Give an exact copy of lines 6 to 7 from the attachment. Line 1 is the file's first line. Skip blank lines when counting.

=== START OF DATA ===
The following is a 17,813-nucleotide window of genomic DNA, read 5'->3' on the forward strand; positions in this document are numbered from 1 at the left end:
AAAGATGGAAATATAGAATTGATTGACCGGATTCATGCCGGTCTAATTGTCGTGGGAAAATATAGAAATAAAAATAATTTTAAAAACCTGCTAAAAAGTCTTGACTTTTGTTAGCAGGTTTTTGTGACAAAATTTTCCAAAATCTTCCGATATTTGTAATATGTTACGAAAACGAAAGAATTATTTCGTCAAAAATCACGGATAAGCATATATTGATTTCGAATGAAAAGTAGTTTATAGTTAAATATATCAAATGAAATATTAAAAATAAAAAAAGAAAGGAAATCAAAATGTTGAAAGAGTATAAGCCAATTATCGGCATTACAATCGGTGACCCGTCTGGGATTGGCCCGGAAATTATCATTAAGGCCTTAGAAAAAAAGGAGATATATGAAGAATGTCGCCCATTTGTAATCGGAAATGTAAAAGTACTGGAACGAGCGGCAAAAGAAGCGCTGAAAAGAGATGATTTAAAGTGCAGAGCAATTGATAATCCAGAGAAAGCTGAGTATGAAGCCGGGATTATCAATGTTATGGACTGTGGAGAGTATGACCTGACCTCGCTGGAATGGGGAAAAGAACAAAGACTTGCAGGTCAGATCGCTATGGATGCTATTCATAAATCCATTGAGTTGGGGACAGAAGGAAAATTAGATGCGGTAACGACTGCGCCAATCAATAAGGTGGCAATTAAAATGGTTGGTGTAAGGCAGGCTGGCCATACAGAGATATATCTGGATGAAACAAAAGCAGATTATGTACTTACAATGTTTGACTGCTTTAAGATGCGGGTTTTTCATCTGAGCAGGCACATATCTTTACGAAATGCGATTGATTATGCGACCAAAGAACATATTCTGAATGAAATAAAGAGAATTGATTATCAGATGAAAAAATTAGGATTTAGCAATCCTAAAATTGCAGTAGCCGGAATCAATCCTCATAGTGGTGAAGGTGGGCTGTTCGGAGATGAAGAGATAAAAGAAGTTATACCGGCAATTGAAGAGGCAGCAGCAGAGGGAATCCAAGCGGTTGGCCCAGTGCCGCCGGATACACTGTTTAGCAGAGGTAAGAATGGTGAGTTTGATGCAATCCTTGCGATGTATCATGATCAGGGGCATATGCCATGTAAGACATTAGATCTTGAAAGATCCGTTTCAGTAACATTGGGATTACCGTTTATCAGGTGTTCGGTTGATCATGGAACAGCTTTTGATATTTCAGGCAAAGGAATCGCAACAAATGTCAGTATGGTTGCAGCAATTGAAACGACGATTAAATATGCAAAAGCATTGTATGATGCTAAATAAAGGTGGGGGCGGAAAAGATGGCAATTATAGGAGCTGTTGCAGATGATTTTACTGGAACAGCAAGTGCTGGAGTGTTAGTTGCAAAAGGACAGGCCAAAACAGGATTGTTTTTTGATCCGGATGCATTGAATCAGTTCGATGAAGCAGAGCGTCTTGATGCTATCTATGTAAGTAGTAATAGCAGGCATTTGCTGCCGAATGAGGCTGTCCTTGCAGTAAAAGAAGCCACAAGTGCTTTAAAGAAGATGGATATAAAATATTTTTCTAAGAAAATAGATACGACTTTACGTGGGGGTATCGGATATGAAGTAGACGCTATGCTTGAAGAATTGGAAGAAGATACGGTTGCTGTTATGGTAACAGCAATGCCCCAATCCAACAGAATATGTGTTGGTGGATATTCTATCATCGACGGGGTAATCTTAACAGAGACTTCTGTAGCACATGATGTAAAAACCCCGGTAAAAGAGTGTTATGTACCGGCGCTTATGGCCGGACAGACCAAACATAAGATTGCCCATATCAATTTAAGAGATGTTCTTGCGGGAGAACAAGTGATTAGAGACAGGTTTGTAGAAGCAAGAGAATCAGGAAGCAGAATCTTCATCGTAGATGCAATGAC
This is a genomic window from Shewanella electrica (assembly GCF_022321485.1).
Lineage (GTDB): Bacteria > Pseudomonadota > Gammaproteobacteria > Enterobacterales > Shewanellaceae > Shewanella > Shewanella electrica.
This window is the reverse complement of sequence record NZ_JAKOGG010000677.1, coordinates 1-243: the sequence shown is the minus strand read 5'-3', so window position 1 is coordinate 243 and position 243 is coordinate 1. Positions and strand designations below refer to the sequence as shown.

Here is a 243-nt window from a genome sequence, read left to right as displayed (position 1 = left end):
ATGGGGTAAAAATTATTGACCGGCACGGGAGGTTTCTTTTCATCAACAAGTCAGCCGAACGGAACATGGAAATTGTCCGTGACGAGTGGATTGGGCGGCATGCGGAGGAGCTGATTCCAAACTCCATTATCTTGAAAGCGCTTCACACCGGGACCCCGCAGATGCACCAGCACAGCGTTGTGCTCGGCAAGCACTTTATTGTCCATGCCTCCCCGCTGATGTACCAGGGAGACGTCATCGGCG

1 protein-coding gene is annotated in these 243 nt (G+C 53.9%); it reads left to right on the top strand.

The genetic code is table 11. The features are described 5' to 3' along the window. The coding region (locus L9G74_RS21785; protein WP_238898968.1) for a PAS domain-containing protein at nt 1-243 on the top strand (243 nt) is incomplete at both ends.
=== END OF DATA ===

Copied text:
Here is a 243-nt window from a genome sequence, read left to right as displayed (position 1 = left end):
ATGGGGTAAAAATTATTGACCGGCACGGGAGGTTTCTTTTCATCAACAAGTCAGCCGAACGGAACATGGAAATTGTCCGTGACGAGTGGATTGGGCGGCATGCGGAGGAGCTGATTCCAAACTCCATTATCTTGAAAGCGCTTCACACCGGGACCCCGCAGATGCACCAGCACAGCGTTGTGCTCGGCAAGCACTTTATTGTCCATGCCTCCCCGCTGATGTACCAGGGAGACGTCATCGGCG